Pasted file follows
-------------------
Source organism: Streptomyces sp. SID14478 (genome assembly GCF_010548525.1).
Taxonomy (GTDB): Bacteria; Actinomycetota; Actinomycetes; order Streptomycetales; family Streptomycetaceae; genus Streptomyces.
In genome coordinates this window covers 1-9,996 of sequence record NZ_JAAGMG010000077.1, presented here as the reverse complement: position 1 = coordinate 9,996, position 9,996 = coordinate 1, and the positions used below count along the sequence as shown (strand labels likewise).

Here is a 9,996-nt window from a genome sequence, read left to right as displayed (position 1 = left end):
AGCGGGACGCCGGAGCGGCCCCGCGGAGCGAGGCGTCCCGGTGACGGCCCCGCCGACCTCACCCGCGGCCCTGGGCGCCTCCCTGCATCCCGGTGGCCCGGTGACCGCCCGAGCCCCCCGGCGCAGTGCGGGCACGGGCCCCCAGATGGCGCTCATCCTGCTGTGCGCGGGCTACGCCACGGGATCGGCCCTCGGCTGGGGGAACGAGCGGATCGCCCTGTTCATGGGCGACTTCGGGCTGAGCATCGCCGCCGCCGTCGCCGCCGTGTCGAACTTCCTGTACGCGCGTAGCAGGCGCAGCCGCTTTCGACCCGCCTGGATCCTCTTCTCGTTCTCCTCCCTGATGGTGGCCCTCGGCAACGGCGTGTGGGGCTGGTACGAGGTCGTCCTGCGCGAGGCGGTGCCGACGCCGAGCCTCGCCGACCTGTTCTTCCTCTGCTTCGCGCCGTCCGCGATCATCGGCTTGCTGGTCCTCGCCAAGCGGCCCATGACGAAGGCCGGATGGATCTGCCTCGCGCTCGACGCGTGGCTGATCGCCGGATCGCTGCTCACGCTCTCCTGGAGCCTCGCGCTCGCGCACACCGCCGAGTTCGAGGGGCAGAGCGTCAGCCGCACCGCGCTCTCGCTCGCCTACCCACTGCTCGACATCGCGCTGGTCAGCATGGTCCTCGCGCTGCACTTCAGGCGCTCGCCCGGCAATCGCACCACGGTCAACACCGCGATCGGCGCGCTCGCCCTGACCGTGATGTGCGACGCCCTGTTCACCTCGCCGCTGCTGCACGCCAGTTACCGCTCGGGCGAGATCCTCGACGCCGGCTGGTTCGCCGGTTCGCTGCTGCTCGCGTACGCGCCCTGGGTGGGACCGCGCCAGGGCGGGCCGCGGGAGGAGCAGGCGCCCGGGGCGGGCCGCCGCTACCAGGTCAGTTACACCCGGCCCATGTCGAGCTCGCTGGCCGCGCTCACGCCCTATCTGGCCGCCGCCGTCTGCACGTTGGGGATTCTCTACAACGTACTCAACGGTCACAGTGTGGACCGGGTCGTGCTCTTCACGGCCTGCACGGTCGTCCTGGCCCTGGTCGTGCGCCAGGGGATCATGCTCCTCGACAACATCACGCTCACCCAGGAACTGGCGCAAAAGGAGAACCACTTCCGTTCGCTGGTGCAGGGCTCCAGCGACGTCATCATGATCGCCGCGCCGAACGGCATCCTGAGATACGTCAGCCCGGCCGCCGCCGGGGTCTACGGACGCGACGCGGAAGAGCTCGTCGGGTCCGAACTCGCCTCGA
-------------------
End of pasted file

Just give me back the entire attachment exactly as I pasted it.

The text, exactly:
Source organism: Streptomyces sp. SID14478 (genome assembly GCF_010548525.1).
Taxonomy (GTDB): Bacteria; Actinomycetota; Actinomycetes; order Streptomycetales; family Streptomycetaceae; genus Streptomyces.
In genome coordinates this window covers 1-9,996 of sequence record NZ_JAAGMG010000077.1, presented here as the reverse complement: position 1 = coordinate 9,996, position 9,996 = coordinate 1, and the positions used below count along the sequence as shown (strand labels likewise).

Here is a 9,996-nt window from a genome sequence, read left to right as displayed (position 1 = left end):
AGCGGGACGCCGGAGCGGCCCCGCGGAGCGAGGCGTCCCGGTGACGGCCCCGCCGACCTCACCCGCGGCCCTGGGCGCCTCCCTGCATCCCGGTGGCCCGGTGACCGCCCGAGCCCCCCGGCGCAGTGCGGGCACGGGCCCCCAGATGGCGCTCATCCTGCTGTGCGCGGGCTACGCCACGGGATCGGCCCTCGGCTGGGGGAACGAGCGGATCGCCCTGTTCATGGGCGACTTCGGGCTGAGCATCGCCGCCGCCGTCGCCGCCGTGTCGAACTTCCTGTACGCGCGTAGCAGGCGCAGCCGCTTTCGACCCGCCTGGATCCTCTTCTCGTTCTCCTCCCTGATGGTGGCCCTCGGCAACGGCGTGTGGGGCTGGTACGAGGTCGTCCTGCGCGAGGCGGTGCCGACGCCGAGCCTCGCCGACCTGTTCTTCCTCTGCTTCGCGCCGTCCGCGATCATCGGCTTGCTGGTCCTCGCCAAGCGGCCCATGACGAAGGCCGGATGGATCTGCCTCGCGCTCGACGCGTGGCTGATCGCCGGATCGCTGCTCACGCTCTCCTGGAGCCTCGCGCTCGCGCACACCGCCGAGTTCGAGGGGCAGAGCGTCAGCCGCACCGCGCTCTCGCTCGCCTACCCACTGCTCGACATCGCGCTGGTCAGCATGGTCCTCGCGCTGCACTTCAGGCGCTCGCCCGGCAATCGCACCACGGTCAACACCGCGATCGGCGCGCTCGCCCTGACCGTGATGTGCGACGCCCTGTTCACCTCGCCGCTGCTGCACGCCAGTTACCGCTCGGGCGAGATCCTCGACGCCGGCTGGTTCGCCGGTTCGCTGCTGCTCGCGTACGCGCCCTGGGTGGGACCGCGCCAGGGCGGGCCGCGGGAGGAGCAGGCGCCCGGGGCGGGCCGCCGCTACCAGGTCAGTTACACCCGGCCCATGTCGAGCTCGCTGGCCGCGCTCACGCCCTATCTGGCCGCCGCCGTCTGCACGTTGGGGATTCTCTACAACGTACTCAACGGTCACAGTGTGGACCGGGTCGTGCTCTTCACGGCCTGCACGGTCGTCCTGGCCCTGGTCGTGCGCCAGGGGATCATGCTCCTCGACAACATCACGCTCACCCAGGAACTGGCGCAAAAGGAGAACCACTTCCGTTCGCTGGTGCAGGGCTCCAGCGACGTCATCATGATCGCCGCGCCGAACGGCATCCTGAGATACGTCAGCCCGGCCGCCGCCGGGGTCTACGGACGCGACGCGGAAGAGCTCGTCGGGTCCGAACTCGCCTCGA